A first hybrid-electric tracked armored vehicle developed by the U.S. Army’s National Automotive Center and BAE Systems (formerly United Defense) was the hybrid-drive 15-ton M-113 prototype. The vehicle’s battery power was used to provide transient power needs, on acceleration, steering and climbing. When stationary, the vehicle can generate about 200 kilowatts of electricity and function as an auxiliary power unit.
Relative to conventionally powered M113A3 the hybrid powered vehicle would produce about 500 horsepower in acceleration, versus only 275 horsepower for the most powerful M113A3. The vehicle developed the augmented power by supplementing the conventional engine’s generated power with the energy stored in the battery pack. The batteries stored the energy produced when the brakes was applied.
Most of the modern armored vehicles development programs, including the US Army FCS, British FRES, French BOA EBRC and Swedish SEP are based on HED technologies. Most programs are evaluating technology demonstrators prior to final decision on the type and configuration of the automotive system. Among these demonstrators are AHED, developed by General Dynamics, SEP, produced by BAE Systems land Systems, and TTS, produced by BAE Systems (formerly UDLP).
AHED, an 8×8 wheeled vehicle has been demonstrated following several years of field testing, accumulating over 4,200 km of road and cross-country testing. It is currently undergoing testing in support of the British MOD FRES evaluation phase. The Swedish SEP program includes both tracked and wheeled versions. The wheeled version, called “SEP-Wheeled” vehicle has three axles and uses 6×6 drives. The vehicle uses two engines driving an electric transmission, powering each wheel by a 100 kW maximum power permanent magnet, in-hub electric motors. The motors are fitted with a two speed reduction gear. This design offers high redundancy and survivability when operating in combat conditions.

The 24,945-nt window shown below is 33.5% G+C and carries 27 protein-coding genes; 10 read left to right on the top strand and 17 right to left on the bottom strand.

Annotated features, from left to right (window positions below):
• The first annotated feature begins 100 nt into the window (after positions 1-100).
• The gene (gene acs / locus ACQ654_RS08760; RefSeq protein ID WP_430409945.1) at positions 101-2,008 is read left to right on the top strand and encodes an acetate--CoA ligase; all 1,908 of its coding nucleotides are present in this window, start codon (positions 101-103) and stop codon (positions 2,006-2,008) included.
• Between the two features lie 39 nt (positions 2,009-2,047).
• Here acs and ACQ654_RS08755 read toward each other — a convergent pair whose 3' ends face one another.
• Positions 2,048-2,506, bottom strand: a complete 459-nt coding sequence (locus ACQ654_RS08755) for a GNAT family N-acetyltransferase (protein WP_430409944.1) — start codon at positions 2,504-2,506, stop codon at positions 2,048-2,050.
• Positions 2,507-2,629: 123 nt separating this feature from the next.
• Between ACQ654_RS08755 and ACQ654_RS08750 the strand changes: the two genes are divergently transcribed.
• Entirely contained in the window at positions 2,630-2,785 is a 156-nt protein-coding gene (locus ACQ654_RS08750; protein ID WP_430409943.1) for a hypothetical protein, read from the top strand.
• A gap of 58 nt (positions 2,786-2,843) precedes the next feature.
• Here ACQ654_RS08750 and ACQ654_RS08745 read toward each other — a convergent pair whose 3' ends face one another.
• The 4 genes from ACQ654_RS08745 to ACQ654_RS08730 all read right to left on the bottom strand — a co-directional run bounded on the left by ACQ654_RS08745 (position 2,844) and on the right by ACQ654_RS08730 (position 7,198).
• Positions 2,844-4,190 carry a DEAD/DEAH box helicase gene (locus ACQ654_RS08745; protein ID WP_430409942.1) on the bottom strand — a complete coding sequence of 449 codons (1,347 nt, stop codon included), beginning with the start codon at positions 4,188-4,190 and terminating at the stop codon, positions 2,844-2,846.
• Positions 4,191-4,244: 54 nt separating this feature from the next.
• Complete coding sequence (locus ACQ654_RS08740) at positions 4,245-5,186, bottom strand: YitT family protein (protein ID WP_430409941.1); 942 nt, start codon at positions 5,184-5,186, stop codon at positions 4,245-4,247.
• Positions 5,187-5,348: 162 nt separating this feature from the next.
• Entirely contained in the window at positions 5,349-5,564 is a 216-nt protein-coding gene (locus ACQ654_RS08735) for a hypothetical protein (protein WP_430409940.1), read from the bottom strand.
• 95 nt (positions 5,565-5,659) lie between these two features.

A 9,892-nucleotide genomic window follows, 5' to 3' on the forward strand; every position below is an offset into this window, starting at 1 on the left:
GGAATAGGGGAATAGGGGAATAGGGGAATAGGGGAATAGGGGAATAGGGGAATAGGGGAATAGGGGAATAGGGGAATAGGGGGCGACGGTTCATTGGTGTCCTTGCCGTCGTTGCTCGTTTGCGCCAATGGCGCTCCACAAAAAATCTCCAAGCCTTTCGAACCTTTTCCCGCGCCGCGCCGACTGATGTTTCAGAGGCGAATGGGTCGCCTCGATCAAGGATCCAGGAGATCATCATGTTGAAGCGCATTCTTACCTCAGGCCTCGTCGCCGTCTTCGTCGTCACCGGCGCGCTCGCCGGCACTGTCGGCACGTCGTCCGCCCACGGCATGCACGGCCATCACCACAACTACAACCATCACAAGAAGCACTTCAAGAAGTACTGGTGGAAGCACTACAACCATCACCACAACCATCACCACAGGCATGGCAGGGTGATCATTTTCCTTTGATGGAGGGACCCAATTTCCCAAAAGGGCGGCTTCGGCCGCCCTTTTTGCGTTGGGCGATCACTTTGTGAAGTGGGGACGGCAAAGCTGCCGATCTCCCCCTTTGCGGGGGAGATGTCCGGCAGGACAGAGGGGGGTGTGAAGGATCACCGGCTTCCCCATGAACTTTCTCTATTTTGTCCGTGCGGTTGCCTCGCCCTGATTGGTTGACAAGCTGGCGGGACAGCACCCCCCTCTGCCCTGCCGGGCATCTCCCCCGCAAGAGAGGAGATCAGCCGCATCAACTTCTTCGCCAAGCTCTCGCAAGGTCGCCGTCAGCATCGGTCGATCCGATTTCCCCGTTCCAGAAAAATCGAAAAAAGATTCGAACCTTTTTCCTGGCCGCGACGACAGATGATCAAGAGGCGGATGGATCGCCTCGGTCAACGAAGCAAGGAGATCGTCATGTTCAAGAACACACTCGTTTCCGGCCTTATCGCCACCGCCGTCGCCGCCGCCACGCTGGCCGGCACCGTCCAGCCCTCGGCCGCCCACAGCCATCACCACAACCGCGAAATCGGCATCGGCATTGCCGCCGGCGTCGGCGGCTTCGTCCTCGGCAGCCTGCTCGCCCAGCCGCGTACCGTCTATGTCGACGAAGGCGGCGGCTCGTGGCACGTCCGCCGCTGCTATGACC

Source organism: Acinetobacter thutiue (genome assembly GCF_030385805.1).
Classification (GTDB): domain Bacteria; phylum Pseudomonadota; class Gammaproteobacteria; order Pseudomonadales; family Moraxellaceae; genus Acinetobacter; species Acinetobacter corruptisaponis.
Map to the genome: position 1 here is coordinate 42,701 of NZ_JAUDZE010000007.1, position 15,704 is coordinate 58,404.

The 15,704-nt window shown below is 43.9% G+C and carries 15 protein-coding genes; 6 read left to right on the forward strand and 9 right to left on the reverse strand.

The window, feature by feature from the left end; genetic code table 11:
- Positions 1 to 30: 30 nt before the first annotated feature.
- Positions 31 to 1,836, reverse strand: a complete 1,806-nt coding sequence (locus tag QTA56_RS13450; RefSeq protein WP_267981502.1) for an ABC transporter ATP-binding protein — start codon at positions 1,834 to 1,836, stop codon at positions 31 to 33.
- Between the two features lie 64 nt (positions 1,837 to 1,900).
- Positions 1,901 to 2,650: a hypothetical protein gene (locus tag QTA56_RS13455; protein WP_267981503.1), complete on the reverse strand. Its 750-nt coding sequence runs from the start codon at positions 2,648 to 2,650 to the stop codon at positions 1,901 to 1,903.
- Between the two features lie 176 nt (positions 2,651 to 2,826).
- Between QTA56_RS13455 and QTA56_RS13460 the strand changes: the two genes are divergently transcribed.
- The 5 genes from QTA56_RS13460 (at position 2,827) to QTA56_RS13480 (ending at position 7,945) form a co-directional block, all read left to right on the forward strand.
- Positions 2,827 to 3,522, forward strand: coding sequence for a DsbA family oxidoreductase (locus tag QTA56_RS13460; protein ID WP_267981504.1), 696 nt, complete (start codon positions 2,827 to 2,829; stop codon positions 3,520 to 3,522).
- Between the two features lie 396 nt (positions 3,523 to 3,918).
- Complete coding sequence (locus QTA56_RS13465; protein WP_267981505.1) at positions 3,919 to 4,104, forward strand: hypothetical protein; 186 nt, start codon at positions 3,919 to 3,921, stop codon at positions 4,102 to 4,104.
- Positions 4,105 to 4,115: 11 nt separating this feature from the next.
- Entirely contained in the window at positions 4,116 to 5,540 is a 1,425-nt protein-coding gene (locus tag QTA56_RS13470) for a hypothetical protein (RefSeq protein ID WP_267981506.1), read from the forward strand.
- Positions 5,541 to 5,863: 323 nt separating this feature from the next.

The tracked version of SEP is fitted with special rubber bandtracks (already used with Bv206 articulated carriers) rather than conventional steel link tracks. These tracks are lighter, quieter and have a operational life of about twice that of an equivalent steel linked track. The new bandtracks have a lower rolling resistance and are operating more efficiently with the electric transmission systems, yielding higher fuel efficiency. Another unique design feature is the underframe mounted suspension. This spaced outer layer gives enhanced protection against mines. The SEP vehicle can withstand a 7 kilogram TNT explosion under a track.
Similar techniques are evaluated for the Transformation Technology Demonstrator (TTD), developed by BAE Systems. This demonstrator uses hybrid electric drive combines battery power with a 250hp diesel generator to deliver 450hp instantaneously, enabling faster acceleration than any existing combat vehicle. When used in stealth mode, the TTD has a 10-mile range on battery power, producing silent operation. When stationary, the TTD can stand “silent watch” for more than 30 hours – both features will be of significant value for Future Combat Systems (FCS) applications. The TTD is designed for C-130 transportability and could travel up to 600 miles without refueling. Its band track provides three to five times the current track durability, significantly reduces noise and vibration, improves the ride and requires little or no maintenance. The company cooperated with General Dynamics in the development of a hybrid-electric FCS-W (Future Combat Systems— Wheeled) demonstrator which can travel 5 miles per hour for 30 minutes on level ground using only stored electric power.
HED automotive technology is used in robotic ground vehicles, an example was the Spinner 6×6 HED powered Unmanned Ground Combat Vehicle (UGCV), which demonstrated up to 14 days missions and 450km range without refueling. The vehicle is powered by a 60Kw turnine, driving an electrical generator, feeding liquid cooled 30Kw hub UQM motors. The vehicle uses Lithium Ion SAFT battery to deliver up to 18 Kw/hour for silent operation.
Additional parts of this article:
- Military Applications of Hybrid Cars and Trucks
- Technical Principles of Hybrid Electric Drive
- Plug-in Hybrid Electric Vehicles (HED) the Humvee example
- Hybrid Electric Vehicles (HED) Powered Trucks
- Hybrid Electric Drives (HED) For Armored Fighting vehicles
- Power Sources and Batteries for Hybrid Electric Drive (HED) Vehicles